that such an able historian as Bancroft should, 


with "Urlsperger's Nachrichten" before him, al- 
tlioiigh written in the German language, make all 
these Salzburgers Moravians, which error is, of 
course, copied by nearly all the minor historians 
who have written text-books for our common 
schools. Even Moravians smile at this Bancroftian 
error in history and geography, as no Moravians 
had ever a habitation in that portion of Austria 
where once the Salzburgers resided. 

Section 3. The War of the Spanish Succession. 

War is alwaj^s the occasion of great upheavals 
in society; the anxiety, the feeling of insecurity, 
the ravages of a brutal soldiery passing through 
the country of a people whom they regard as their 
enemies, has the efl'ect of dislodging many a peace- 
ful citizen from his native home. In addition to 
that, the persecutions which generally follow the 
unsuccessful party after the conflict is over, makes 
many a one a fugitive from the land he once loved, 
to seek an asylum in some undisturbed country, 
where he may enjoy both the fruits of his labor 
and his religion unmolested. 

Among the many wars which afflicted Europe 
during the period of American colonization, the 
War of the Spanish Succession stands prominent 
in history, as being the chief instrument in send- 
ing numerous settlers to the English colonies on. 
this side of the Atlantic ; and, inasmuch as the 
English government was also drawn into the vortex 
of this strife, the British queen, Anne, made large 


provision for the welfare of those Germans who 
were made unfortunate and homeless exiles from 
their native land by the effects of this useless war. 
Extensive grants of land were made for the bene- 
fit of these German Palatines in 'New York, J^orth 
and South Carolina, by the benevolent Queen Anne, 
of which more shall be said in this history at the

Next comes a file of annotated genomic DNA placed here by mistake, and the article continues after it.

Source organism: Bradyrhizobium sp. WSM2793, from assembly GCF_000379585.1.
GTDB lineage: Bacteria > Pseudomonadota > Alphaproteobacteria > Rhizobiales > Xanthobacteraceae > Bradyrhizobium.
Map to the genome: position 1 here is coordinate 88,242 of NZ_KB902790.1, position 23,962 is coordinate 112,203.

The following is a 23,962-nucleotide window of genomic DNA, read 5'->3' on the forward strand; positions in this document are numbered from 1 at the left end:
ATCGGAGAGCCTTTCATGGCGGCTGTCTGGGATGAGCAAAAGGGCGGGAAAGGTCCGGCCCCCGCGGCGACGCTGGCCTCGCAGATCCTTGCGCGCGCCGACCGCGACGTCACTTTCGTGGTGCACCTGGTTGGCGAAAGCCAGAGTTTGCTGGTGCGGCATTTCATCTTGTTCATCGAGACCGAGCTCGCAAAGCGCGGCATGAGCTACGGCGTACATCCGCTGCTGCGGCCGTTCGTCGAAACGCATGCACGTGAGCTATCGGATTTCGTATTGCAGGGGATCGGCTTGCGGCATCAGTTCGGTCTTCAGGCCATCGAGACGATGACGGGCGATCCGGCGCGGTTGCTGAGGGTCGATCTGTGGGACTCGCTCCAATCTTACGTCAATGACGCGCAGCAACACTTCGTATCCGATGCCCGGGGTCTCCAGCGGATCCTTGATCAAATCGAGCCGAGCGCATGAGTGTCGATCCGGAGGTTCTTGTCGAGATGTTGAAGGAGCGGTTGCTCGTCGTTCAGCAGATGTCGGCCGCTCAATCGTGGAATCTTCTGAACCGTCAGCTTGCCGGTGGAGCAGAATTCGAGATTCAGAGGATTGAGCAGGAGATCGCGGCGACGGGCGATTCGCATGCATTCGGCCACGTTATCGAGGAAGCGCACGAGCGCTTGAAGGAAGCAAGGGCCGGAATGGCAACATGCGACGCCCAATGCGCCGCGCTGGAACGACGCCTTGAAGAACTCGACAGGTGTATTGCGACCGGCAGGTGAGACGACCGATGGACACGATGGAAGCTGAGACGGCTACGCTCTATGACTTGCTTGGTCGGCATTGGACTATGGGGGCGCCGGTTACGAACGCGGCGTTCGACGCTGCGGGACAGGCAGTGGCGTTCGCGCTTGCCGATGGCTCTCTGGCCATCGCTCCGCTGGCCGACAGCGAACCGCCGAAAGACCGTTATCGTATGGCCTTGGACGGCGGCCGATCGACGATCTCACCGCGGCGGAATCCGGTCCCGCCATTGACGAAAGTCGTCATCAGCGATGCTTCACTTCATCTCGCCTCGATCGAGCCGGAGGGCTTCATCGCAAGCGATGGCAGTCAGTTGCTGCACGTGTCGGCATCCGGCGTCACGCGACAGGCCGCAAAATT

proper place. 

Charles II, king of Spain, departed this life 
E'ovember 1st, 1700, without having been blessed 
with any heir in his own immediate family as a 
successor to his throne. He was the last scion of 
that branch of the Hapsburg family which bore 
the rule in Spain for nearly two hundred years. 
In Austria the house of Hapsburg has been the 
occupant of the throne from A. I). 1273 to the 
present day, a period of about six hundred years; 
and on account of its distant relationship with the 
ruhng family of Spain, one of the sons of Leopold 
I, king of Austria, was the natural successor to 
the vacant throne. 

This matter v^ould have been thus adjudged by 
all Europe without any difficulty, had not Louis 
XIV, king of France, by intrigue and persuasion, 
induced Charles, shortly before his decease, to make 
a will, in which he nominated Philip, a grandson 
of Louis, to be his successor to the Spanish throne. 
This involved the question of the Spanish succes- 
sion in a difficulty, which agitated all Europe at 
the commencement of the eighteenth century, as 
it became a question of state policy which threat- 
ened to disarrange the system of equilibrium of 


power in Europe. Should the Bourbon family 
become possessed of the thrones of France and 
Spain, a power would then have been established 
which could and would overawe all the kingdoms 
and minor states of Europe, to the destruction ot 
their independence and, perhaps, of their religion. 
Hence it was that all the powers of Europe became 
interested in the proper settlement of this vexa- 
tious affair of state. 

The vacant throne of Spain presented a most 
tempting object of desire to the two claimants, for 
at that time Spain was in the enjoyment of the 
zenith of her wealth and glory ; her rule extended